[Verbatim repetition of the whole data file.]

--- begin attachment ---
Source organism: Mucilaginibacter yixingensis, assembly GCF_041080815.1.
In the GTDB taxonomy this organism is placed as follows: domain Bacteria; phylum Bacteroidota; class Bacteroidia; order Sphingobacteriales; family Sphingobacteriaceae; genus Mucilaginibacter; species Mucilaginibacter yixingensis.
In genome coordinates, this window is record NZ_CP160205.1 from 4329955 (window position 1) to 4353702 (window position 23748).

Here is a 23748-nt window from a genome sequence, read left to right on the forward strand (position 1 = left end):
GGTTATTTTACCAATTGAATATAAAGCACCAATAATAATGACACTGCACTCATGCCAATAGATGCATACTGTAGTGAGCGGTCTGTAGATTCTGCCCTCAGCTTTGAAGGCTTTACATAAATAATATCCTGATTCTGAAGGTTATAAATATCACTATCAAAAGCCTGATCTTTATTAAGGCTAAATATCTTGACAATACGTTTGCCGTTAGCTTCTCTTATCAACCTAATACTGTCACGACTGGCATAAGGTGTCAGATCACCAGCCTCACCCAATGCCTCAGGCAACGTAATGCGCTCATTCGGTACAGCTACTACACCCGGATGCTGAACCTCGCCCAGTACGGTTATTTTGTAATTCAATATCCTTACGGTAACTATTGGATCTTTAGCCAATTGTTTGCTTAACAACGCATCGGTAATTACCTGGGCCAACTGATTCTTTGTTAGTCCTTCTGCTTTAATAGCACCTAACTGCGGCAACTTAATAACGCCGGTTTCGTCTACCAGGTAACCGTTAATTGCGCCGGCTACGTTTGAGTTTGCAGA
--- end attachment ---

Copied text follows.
Source organism: Mucilaginibacter yixingensis, assembly GCF_041080815.1.
In the GTDB taxonomy this organism is placed as follows: domain Bacteria; phylum Bacteroidota; class Bacteroidia; order Sphingobacteriales; family Sphingobacteriaceae; genus Mucilaginibacter; species Mucilaginibacter yixingensis.
In genome coordinates, this window is record NZ_CP160205.1 from 4329955 (window position 1) to 4353702 (window position 23748).

Here is a 23748-nt window from a genome sequence, read left to right on the forward strand (position 1 = left end):
GGTTATTTTACCAATTGAATATAAAGCACCAATAATAATGACACTGCACTCATGCCAATAGATGCATACTGTAGTGAGCGGTCTGTAGATTCTGCCCTCAGCTTTGAAGGCTTTACATAAATAATATCCTGATTCTGAAGGTTATAAATATCACTATCAAAAGCCTGATCTTTATTAAGGCTAAATATCTTGACAATACGTTTGCCGTTAGCTTCTCTTATCAACCTAATACTGTCACGACTGGCATAAGGTGTCAGATCACCAGCCTCACCCAATGCCTCAGGCAACGTAATGCGCTCATTCGGTACAGCTACTACACCCGGATGCTGAACCTCGCCCAGTACGGTTATTTTGTAATTCAATATCCTTACGGTAACTATTGGATCTTTAGCCAATTGTTTGCTTAACAACGCATCGGTAATTACCTGGGCCAACTGATTCTTTGTTAGTCCTTCTGCTTTAATAGCACCTAACTGCGGCAACTTAATAACGCCGGTTTCGTCTACCAGGTAACCGTTAATTGCGCCGGCTACGTTTGAGTTTGCAGA